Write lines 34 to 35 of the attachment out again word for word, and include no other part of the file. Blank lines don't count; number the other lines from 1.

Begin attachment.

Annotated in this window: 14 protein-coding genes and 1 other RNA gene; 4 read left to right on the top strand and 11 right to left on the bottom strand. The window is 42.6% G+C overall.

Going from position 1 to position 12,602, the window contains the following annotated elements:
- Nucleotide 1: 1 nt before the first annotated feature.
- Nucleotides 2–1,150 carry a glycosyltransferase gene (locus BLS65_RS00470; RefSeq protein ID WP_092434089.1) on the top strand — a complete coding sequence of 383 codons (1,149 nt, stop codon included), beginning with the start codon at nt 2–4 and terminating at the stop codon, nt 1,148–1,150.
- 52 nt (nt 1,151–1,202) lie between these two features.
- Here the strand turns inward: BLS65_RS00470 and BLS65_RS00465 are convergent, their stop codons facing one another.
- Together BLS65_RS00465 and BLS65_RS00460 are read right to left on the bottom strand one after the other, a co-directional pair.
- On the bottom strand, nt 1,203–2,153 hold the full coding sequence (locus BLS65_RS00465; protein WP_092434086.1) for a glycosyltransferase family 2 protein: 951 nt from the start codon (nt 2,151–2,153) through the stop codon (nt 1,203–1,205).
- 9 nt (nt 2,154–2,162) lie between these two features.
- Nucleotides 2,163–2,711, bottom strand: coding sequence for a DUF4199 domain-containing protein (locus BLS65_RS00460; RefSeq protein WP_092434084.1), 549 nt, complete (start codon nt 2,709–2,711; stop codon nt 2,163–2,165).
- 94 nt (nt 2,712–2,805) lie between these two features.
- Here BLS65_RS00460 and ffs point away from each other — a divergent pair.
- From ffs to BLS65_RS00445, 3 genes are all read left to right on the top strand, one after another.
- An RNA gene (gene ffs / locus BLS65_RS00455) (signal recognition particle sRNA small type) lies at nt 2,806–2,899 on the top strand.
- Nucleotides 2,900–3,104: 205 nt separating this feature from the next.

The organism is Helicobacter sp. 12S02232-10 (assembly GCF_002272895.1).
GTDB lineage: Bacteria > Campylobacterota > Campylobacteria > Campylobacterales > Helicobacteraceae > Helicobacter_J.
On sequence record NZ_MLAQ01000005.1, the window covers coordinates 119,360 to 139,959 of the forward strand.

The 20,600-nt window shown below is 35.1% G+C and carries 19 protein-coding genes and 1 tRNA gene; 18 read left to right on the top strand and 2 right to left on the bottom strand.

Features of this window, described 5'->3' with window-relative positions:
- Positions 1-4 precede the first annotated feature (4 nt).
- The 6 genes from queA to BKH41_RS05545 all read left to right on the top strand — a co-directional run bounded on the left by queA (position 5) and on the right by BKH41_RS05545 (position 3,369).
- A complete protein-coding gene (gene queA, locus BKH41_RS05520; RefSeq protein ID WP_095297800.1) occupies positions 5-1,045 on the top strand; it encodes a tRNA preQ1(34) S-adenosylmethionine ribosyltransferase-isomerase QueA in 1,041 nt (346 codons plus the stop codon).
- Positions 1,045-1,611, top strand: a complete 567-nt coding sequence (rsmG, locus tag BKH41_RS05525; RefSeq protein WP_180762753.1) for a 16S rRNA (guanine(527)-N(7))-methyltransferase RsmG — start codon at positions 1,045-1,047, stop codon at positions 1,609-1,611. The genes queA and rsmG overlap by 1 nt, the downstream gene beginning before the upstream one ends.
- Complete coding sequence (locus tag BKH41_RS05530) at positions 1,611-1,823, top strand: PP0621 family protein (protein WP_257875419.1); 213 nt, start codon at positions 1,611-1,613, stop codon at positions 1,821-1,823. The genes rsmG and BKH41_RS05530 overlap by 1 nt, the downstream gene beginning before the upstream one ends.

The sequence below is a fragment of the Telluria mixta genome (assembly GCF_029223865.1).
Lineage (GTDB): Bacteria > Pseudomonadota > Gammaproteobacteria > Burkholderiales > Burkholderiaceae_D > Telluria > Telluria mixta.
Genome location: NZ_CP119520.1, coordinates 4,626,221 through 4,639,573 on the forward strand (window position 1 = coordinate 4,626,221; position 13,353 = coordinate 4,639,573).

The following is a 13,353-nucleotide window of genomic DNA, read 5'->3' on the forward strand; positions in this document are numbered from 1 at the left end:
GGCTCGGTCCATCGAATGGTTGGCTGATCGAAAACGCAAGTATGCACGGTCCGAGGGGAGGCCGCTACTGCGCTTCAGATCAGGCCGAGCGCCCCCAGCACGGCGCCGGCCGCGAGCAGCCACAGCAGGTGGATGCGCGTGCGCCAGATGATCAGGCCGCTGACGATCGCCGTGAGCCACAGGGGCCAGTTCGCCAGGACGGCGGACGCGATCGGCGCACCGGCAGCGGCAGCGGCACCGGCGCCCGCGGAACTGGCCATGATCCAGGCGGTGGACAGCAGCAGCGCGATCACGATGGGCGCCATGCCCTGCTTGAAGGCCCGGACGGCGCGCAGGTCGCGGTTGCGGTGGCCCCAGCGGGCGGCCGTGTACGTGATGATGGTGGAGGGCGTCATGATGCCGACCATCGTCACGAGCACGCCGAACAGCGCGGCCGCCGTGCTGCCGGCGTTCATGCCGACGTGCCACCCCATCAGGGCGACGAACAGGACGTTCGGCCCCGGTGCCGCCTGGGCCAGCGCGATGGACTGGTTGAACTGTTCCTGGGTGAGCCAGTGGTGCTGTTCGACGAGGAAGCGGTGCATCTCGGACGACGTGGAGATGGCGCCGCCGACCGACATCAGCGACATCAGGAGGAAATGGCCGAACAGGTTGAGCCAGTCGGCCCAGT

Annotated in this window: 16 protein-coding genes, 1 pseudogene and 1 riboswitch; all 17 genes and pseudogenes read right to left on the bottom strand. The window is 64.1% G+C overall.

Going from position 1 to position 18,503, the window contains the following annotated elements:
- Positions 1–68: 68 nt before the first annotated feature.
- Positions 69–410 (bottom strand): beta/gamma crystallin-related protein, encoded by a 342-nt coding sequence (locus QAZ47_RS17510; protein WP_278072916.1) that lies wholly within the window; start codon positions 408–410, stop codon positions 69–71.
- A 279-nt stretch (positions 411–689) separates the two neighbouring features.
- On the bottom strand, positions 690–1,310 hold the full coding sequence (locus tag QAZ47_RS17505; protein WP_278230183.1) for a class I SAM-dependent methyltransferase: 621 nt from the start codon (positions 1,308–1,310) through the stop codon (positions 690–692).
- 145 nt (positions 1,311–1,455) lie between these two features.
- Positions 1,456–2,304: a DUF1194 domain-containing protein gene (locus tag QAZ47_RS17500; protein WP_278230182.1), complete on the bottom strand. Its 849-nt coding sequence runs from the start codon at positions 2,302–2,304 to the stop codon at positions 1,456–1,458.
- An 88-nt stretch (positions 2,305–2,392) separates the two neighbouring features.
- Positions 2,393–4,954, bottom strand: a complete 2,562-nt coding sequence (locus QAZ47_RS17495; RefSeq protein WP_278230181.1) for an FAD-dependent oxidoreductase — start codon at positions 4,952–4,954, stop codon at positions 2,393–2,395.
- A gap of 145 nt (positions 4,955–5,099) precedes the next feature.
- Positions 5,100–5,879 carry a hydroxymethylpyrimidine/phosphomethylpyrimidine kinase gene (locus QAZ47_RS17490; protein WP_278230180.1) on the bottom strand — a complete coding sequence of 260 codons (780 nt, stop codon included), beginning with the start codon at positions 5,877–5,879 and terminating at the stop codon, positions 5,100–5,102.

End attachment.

- Positions 69–410 (bottom strand): beta/gamma crystallin-related protein, encoded by a 342-nt coding sequence (locus QAZ47_RS17510; protein WP_278072916.1) that lies wholly within the window; start codon positions 408–410, stop codon positions 69–71.
- A 279-nt stretch (positions 411–689) separates the two neighbouring features.